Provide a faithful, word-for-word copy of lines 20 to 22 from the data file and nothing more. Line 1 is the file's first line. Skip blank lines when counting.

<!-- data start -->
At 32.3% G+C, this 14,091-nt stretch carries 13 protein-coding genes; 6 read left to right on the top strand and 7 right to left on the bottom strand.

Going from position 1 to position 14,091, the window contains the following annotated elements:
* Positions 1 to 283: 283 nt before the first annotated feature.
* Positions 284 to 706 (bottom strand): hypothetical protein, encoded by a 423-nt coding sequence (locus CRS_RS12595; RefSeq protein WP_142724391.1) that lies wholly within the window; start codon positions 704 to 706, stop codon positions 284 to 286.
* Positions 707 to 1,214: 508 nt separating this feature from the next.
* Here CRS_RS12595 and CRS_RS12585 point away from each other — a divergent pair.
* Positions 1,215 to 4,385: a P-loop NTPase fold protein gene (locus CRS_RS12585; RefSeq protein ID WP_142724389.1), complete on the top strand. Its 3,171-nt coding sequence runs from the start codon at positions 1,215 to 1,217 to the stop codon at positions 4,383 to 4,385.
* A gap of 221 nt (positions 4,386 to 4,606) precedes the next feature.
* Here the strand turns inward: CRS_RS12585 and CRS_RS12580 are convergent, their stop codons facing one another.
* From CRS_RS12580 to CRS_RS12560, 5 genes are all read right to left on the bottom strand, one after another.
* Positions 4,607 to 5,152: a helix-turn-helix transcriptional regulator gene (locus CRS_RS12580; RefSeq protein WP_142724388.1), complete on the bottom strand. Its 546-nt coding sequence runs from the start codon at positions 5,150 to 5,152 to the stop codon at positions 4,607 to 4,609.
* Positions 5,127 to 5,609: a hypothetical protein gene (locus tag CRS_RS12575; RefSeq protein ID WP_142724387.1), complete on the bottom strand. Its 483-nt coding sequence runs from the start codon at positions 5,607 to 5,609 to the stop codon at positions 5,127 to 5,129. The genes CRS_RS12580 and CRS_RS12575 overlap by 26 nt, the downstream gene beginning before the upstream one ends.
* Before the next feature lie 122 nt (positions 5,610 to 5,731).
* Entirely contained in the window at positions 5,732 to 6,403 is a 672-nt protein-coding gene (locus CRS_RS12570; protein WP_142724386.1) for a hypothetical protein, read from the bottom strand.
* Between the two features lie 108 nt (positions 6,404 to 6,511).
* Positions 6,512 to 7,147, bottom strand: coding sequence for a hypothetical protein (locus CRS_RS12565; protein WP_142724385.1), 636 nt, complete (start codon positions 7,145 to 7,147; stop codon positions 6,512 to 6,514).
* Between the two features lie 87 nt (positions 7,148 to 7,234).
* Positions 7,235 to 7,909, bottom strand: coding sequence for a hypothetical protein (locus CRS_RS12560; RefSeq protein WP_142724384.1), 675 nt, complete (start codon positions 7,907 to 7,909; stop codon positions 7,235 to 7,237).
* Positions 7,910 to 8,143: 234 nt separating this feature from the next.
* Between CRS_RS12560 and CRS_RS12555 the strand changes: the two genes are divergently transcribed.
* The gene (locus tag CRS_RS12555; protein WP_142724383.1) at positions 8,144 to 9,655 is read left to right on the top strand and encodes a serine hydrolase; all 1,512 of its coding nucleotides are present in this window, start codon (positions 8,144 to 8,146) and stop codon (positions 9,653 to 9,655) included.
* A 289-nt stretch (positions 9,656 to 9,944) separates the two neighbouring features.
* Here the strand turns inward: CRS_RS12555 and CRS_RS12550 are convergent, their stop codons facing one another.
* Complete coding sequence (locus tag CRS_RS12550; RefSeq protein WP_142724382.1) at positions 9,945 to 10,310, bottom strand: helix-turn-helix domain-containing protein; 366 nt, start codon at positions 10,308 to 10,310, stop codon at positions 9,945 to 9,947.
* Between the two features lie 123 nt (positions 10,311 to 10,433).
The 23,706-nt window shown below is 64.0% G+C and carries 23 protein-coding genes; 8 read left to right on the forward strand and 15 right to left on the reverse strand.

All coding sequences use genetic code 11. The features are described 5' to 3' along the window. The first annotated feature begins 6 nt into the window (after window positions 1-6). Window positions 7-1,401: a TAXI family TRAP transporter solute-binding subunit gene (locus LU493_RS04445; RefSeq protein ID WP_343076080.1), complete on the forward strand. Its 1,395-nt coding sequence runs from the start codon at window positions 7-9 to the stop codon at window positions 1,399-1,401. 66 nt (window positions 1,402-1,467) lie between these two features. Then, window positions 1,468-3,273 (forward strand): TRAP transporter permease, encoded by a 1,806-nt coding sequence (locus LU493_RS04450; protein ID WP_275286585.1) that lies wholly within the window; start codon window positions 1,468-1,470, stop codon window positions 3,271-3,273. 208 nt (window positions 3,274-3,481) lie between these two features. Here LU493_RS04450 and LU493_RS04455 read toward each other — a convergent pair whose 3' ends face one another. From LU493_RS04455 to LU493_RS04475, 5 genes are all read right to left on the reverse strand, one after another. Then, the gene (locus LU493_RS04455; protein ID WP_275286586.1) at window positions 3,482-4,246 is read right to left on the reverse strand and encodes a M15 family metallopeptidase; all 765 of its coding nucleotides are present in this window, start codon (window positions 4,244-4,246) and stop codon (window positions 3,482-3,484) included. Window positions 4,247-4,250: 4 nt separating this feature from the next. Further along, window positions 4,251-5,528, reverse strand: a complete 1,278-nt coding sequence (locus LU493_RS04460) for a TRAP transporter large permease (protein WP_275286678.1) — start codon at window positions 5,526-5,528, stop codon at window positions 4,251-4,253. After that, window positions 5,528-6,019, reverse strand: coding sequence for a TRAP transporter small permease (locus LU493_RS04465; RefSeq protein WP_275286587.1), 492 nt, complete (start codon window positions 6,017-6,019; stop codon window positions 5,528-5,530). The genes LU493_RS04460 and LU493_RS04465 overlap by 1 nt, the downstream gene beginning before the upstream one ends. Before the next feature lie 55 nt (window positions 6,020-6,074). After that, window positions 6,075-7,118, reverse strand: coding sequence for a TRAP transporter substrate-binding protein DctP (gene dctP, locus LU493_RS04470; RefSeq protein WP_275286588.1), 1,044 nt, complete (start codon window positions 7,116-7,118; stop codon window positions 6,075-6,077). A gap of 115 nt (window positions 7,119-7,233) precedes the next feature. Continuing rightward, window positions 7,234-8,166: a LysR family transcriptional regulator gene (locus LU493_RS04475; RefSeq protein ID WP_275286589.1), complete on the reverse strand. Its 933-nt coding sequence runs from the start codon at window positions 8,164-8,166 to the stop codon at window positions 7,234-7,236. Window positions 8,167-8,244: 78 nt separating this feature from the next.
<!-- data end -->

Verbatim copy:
* Between CRS_RS12560 and CRS_RS12555 the strand changes: the two genes are divergently transcribed.
* The gene (locus tag CRS_RS12555; protein WP_142724383.1) at positions 8,144 to 9,655 is read left to right on the top strand and encodes a serine hydrolase; all 1,512 of its coding nucleotides are present in this window, start codon (positions 8,144 to 8,146) and stop codon (positions 9,653 to 9,655) included.
* A 289-nt stretch (positions 9,656 to 9,944) separates the two neighbouring features.